In some cases, the use of a contrast agent is necessary to better visualize the different structures of the body. If the referring physician or the radiologist determines that a contrast agent is needed, it will be administered through a vein in the arm. Although reactions to the contrast agent are extremely rare, please inform the technologist if you have allergies or have had a previous reaction to a contrast agent.

New Rochelle Radiology has a Philips Intera 1.5T MRI. For patients who prefer an Open MRI, we also have a Hitachi Oasis 1.2T Open MRI. Please see “Open MRI” above.

We do all routine and advanced MRI studies, including:

  • Arthrograms of the shoulders, knees and hips
  • Complete abdominal, pelvic and musculoskeletal imaging
  • Complete neurological imaging
  • Breast imaging including MRI guided breast biopsy
  • MR Venography

Mammography is a low dose X-ray of the breasts, producing a detailed image that can detect breast abnormalities or problems even before they can be felt. It is used to detect or screen for breast cancer. Early detection through mammography gives the patient the opportunity to be treated early in the course of the disease.

Digital mammography is a state-of-the-art mammographic technique which replaces traditional mammography. The experience is the same for the patient, but the images produced are interpreted by the radiologist on a computer screen instead of on X-Ray film. The images are immediately accessible, can be manipulated for better visibility and are easily stored and transferred. Digital mammography has been reported to be more accurate in cancer detection in women under 50 years of age, women with dense breasts and premenopausal and perimonopausal women.

  • Computer-Aided Detection (CAD)
    CAD is a software program used with mammography to detect potential signs of breast cancer. It is applied after the radiologist has reviewed the images and serves as a sort of “second-look” or double reading detection in women under 50 years of age, women with dense breasts and premenopausal and perimonopausal women.


Nuclear Medicine is a form of imaging that uses a very small dose of radioactive material, called an isotope or radiopharmaceutical, to diagnose and sometimes treat disease. Radiopharmaceuticals or isotopes are materials that are attracted to specific organs, bones or tissues. They are administered to the patient by IV injection, capsule, special tubing or inhalation. Those used in nuclear medicine give off gamma rays that can be detected by special types of cameras. These cameras work with computers to form images that provide information about the area of the body being imaged. A nuclear medicine test is painless, and the exposure to radiation is about the same as that of a diagnostic X-ray.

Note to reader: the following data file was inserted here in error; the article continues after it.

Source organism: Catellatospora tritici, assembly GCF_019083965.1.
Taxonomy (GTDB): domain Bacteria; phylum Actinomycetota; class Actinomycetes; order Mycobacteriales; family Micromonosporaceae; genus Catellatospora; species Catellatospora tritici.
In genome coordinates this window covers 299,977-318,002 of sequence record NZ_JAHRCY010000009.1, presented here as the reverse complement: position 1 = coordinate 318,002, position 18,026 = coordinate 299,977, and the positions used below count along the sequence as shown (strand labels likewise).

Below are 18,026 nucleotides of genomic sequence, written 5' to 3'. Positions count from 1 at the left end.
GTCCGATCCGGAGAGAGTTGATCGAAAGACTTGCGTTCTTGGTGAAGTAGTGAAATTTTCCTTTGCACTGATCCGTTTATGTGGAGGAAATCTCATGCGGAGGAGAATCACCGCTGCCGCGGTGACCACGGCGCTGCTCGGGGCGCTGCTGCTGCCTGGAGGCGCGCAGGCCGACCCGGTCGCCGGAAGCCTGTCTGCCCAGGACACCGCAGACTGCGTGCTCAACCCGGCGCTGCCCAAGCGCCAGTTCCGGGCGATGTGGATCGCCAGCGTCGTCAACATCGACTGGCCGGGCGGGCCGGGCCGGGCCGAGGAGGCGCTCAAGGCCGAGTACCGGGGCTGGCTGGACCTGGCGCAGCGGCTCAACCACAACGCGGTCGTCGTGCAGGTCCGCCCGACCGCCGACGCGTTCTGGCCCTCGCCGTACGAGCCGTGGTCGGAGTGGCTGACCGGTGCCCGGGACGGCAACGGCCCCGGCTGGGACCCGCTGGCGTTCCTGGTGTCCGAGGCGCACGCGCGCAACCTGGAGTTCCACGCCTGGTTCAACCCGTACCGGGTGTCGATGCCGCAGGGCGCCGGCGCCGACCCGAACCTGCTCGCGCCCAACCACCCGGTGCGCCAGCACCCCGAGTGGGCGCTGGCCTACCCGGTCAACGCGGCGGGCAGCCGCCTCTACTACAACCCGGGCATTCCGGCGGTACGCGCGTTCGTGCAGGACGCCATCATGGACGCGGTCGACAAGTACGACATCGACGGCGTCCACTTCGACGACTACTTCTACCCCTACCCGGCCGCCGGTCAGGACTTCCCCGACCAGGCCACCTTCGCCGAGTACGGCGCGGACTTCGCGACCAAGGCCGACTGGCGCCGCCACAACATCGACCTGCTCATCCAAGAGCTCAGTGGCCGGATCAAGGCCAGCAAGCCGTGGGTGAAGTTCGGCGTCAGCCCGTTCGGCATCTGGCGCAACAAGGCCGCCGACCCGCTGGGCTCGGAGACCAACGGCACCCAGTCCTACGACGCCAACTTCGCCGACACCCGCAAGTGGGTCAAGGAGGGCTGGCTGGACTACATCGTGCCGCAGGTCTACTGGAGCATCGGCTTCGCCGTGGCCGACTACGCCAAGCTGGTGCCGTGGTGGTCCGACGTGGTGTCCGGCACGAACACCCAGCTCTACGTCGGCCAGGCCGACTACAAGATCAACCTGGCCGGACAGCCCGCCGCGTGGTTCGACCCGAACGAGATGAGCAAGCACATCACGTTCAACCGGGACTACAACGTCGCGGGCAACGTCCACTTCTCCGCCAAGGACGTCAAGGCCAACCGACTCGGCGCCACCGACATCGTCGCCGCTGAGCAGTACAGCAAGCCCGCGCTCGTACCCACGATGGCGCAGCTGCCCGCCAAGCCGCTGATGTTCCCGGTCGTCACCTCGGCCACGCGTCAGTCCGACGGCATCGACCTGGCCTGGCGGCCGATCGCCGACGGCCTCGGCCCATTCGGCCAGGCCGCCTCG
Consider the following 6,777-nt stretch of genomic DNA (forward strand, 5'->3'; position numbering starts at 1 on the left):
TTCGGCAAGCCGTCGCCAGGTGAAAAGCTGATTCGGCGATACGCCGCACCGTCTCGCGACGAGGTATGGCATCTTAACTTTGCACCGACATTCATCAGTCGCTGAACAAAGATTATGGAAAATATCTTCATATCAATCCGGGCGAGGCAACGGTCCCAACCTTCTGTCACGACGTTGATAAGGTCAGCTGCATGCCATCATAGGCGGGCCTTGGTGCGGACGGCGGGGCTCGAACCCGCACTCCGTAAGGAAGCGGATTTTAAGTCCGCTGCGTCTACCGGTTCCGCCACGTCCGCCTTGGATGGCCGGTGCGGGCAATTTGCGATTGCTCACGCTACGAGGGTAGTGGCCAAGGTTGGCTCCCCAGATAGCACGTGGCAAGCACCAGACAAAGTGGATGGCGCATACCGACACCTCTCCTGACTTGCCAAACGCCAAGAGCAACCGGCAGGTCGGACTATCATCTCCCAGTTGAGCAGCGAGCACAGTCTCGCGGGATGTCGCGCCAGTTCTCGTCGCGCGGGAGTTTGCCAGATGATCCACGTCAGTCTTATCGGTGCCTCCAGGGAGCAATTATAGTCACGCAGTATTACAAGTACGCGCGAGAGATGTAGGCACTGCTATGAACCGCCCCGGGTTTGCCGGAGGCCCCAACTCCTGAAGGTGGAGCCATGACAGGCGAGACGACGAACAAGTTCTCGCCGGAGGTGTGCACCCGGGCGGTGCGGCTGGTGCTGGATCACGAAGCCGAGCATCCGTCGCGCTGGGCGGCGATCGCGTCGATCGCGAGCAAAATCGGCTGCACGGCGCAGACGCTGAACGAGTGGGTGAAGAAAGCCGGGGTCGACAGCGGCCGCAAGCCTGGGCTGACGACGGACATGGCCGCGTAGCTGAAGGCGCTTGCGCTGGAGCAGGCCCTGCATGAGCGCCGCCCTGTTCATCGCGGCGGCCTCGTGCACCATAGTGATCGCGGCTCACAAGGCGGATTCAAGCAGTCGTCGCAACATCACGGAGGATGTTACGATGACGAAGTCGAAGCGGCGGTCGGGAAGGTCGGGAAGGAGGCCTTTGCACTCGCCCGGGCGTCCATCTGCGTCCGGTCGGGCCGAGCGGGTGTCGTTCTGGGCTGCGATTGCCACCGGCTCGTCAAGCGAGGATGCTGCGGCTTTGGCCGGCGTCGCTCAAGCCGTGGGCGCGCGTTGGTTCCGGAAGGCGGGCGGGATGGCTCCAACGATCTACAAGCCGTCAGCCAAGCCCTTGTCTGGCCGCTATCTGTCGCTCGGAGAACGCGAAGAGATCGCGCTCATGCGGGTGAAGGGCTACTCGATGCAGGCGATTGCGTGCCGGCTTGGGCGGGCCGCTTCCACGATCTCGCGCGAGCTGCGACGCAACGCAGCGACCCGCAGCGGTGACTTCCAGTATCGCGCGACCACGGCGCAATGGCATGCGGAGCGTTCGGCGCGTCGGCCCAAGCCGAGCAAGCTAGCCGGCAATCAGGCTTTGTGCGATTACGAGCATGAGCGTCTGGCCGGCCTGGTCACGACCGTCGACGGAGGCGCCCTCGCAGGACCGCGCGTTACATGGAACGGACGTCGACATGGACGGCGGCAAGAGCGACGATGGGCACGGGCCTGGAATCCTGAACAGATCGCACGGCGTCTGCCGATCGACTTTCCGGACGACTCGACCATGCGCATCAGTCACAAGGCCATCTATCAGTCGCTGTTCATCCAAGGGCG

During the exam, the patient lies on an examination table that slides slowly into the nuclear camera until the area of the body to be studied is correctly positioned. The test is performed by a nuclear technologist certified by the NMTCB (The Nuclear Medicine Technology Certification Board).

Nuclear medicine can be used for the early detection of a wide variety of diseases. The earlier a problem is discovered, the better the chance for successful treatment and cure.

New Rochelle Radiology has a dual head nuclear camera with two large rectangular detectors and an advanced slip ring design for fast scanning times.

  • Full range of nuclear scans including cardiac, neurologic and oncologic applications
  • High resolution planar, whole body and SPECT imaging
  • Quinton 4500 treadmill for stress myocardial perfusion studies
  • Diagnosis and treatment of the thyroid

  • High resolution PET/CT scanning
  • Accurate fusion images (PET and CT)
  • FDG PET/CT
  • NaF PET/CT Bone Scan

An ultrasound or sonogram is a safe and painless test utilizing sound waves to produce images of the internal structures of the body. A clear, non-staining gel is applied to the skin. Sound waves are transmitted and received by a transducer moved back and forth over the area being examined. A computer analyzes and converts the sound waves into images displayed on a video monitor.

A breast ultrasound can be a valuable adjunct to mammography. In conjunction with a mammogram, a breast ultrasound can be used to assess a specific mammographic finding or clinical symptom such as a lump.

Ultrasound can also be used to examine other parts of the body including the abdomen, pelvis, prostate, scrotum, thyroid, parathyroid and vascular system. It is frequently used to evaluate fetal growth and movement during pregnancy, and to determine the due date of a baby.

New Rochelle Radiology has the latest digital X-ray technology available. Our DRX-C provides:

  • Higher resolution
  • Improved image quality
  • Decreased exam time
  • Lowered patient dose